- Military budget
A military budget of an entity, most often a nation or a state, is the budget and financial resources dedicated to raising and maintaining armed forces for that entity. Military budgets reflect how much an entity perceives the likelihood of threats against it, or the amount of aggression it wishes to employ. It also provides an idea of how much finances could be provided for the upcoming year.
Generally excluded expenditures are:
- Internal law enforcement
- Disabled veteran rehabilitation
The Stockholm International Peace Research Institute estimates that in 2007 military expenditures for the world were $1,339,000,000,000.
Military budgets (1897)
In the Saturday Review magazine in February 1898, indicates that the percentage of tax revenue spent on military budgets as follows:
- United States: 17%
- Russian Empire: 21%
- France: 27%
- United Kingdom : 39%, 40 million pounds or 2.5% of GNP.
- German Empire: 43%
- Empire of Japan: 55%, 132 millions of yens.
Military budgets (2003)
The yearly report from the Stockholm International Peace Research Institute shows that the purchase of military products by NATO member nations during the year 2003 rose 11 percent relative to 2002 (6.5 percent in volume). In some countries, this budget has been increased to the level maintained during the Cold War.
The military budget of the United States leads in this increase; U.S. purchases account for 47 percent of world military expenditures in 2003, which totaled about US$956 billion. The funds for the War in Iraq and the supplementary expense of US$83 billion account for much of this increase; other spending only accounts for 3.5 percent of the increase.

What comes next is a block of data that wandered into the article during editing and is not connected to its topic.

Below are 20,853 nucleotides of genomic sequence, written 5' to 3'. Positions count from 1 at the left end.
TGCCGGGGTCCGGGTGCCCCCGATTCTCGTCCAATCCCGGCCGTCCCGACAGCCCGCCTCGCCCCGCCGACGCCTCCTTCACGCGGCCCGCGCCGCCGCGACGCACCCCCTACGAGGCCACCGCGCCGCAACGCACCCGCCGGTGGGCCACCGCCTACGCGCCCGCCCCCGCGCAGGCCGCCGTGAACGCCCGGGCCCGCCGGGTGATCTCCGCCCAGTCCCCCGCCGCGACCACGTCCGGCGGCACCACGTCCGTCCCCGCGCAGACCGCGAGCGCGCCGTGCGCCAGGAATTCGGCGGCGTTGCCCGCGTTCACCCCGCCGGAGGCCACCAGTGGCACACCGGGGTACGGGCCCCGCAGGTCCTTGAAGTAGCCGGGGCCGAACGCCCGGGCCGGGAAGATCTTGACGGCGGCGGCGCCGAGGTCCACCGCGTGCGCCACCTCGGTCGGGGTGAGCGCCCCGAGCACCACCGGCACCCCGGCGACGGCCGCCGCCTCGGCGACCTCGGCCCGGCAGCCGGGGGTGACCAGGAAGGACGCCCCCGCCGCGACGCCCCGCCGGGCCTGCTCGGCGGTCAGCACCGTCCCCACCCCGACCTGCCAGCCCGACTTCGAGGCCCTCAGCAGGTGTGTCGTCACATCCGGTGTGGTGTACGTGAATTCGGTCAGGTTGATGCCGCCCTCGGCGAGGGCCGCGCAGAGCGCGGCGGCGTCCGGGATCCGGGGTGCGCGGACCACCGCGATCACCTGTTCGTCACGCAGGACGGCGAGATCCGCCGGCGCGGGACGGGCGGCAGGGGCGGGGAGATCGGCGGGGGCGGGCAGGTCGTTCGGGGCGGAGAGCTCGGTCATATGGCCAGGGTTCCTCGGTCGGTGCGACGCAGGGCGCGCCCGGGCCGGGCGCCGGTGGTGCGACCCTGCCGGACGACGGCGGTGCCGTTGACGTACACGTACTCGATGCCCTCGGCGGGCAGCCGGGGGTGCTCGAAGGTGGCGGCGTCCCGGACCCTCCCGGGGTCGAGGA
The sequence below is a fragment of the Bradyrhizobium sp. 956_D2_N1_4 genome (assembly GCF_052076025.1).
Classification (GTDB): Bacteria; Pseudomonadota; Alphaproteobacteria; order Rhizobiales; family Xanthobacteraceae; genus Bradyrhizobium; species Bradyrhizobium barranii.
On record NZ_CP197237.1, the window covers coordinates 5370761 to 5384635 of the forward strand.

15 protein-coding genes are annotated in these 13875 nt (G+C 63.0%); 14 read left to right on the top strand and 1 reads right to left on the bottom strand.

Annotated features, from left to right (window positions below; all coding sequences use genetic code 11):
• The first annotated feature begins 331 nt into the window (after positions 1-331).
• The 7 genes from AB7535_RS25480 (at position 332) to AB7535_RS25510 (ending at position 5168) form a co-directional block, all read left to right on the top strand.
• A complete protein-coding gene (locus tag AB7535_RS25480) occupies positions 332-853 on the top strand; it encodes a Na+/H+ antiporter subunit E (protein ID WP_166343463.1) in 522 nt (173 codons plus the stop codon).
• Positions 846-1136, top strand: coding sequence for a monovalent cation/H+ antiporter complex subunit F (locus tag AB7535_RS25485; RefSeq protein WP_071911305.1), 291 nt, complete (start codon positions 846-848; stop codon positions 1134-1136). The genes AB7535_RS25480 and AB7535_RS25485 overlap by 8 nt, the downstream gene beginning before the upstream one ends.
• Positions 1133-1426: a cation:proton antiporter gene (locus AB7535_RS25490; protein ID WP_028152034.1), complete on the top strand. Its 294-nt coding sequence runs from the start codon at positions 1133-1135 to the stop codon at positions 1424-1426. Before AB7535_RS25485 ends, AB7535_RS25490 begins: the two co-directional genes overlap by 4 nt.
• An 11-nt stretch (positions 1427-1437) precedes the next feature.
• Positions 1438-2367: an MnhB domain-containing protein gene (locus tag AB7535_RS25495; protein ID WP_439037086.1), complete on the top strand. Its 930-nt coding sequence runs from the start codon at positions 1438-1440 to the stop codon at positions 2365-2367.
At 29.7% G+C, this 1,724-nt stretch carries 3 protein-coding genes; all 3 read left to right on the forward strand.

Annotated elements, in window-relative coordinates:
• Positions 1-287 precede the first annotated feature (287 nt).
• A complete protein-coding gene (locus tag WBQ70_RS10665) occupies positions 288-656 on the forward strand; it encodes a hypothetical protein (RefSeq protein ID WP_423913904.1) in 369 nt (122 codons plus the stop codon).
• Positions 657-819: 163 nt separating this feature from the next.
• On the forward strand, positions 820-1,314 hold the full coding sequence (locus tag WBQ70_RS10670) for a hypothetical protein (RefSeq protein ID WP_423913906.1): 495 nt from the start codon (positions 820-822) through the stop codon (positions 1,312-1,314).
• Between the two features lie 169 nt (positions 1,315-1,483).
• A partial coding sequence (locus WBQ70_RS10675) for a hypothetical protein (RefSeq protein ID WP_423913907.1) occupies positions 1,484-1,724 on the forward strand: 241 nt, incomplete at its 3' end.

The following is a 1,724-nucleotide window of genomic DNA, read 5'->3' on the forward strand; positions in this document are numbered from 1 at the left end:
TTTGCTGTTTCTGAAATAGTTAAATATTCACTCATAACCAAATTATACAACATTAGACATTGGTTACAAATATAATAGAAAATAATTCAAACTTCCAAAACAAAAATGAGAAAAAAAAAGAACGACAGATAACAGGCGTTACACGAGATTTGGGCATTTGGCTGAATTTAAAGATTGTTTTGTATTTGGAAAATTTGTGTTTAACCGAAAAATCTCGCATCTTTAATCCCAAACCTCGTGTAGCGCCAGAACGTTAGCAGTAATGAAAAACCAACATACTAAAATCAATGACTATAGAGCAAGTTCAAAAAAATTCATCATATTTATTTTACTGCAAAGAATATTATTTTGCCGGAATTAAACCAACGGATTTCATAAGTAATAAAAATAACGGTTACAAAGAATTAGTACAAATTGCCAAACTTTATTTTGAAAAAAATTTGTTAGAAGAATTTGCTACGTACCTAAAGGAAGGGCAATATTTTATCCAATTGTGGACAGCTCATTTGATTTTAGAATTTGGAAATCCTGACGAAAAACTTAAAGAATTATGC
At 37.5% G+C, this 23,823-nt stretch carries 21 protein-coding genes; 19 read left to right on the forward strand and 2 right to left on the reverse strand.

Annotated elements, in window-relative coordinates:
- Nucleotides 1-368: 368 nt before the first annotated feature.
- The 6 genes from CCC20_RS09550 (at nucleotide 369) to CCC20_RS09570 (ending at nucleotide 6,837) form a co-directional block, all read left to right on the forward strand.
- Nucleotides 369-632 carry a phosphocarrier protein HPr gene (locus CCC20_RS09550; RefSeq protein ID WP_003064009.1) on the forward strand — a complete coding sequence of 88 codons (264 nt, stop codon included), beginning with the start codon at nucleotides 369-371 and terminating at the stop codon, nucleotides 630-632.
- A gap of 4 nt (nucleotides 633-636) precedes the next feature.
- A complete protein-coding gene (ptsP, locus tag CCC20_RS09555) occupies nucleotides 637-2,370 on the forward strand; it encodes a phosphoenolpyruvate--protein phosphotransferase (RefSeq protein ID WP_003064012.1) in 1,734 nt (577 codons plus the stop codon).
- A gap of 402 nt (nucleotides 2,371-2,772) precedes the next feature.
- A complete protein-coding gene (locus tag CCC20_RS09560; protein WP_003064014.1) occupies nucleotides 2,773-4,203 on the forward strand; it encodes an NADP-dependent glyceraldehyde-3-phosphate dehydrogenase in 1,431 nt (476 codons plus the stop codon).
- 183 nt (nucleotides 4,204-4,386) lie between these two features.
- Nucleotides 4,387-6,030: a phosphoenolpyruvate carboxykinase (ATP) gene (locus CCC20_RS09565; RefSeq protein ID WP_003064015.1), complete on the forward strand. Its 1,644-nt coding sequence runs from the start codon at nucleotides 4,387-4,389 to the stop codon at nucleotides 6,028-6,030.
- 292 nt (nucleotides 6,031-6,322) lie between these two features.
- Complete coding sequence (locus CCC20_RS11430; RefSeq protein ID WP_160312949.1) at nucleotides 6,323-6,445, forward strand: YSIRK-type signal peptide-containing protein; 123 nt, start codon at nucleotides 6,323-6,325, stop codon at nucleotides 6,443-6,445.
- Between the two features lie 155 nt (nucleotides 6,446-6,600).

The US spends almost as much money on defence as all the other countries in the world combined.
The military budgets of the United Kingdom, France, Germany and Italy represent about 15 percent (US$120 billion) of world military spending. France and the United Kingdom have increased their equipment expenses, not only to act in United States military operations with the same technological level of their ally, but equally to be able to act independently in smaller military campaigns such as in Libya.
Among non-NATO nations, Japan spent US$46.9 billion on military resources in 2003, The People's Republic of China, US$32.8 billion, and Russia, US$13 billion, (5 percent, 4 percent, and 1 percent of the world total, respectively).
NATO countries' largest military budgets
Budgets 2010 for NATO countries in billions of US dollars
United States of America 698.000 United Kingdom 59.642 France 59.354 Germany 45.248 Italy 38.198 Canada 20.164 Spain 15.803 Turkey 15.634 Netherlands 11.604 Greece 9.369 Poland 8.320 Norway 6.322 Belgium 5.382 Portugal 5.213 Denmark 4.588 Czech Republic 2.529 Romania 2.164 Hungary 1.323 Croatia 1.060 Slovakia 1.010 Slovenia 0.788 Bulgaria 0.698 Lithuania 0.427 Estonia 0.336 Latvia 0.268 Luxembourg 0.255 Albania 0.201 Iceland N/A*
* Iceland maintains no armed forces
- List of countries by military expenditures
- List of countries by military expenditures per capita
- Defense contractor
- Guns versus butter model
- Permanent war economy
- Military funding of science
- Military Keynesianism
- Military-industrial complex
- Peace dividend
- Swords to ploughshares
- ^ "The SIPRI Military Expenditure Database". Milexdata.sipri.org. http://milexdata.sipri.org/. Retrieved 22 August 2010.
- ^ http://www.gpoaccess.gov/usbudget/fy10/pdf/budget/defense.pdf
- ^ NATO-RUSSIA Compendium of Financial and Economic Data Relating to Defense
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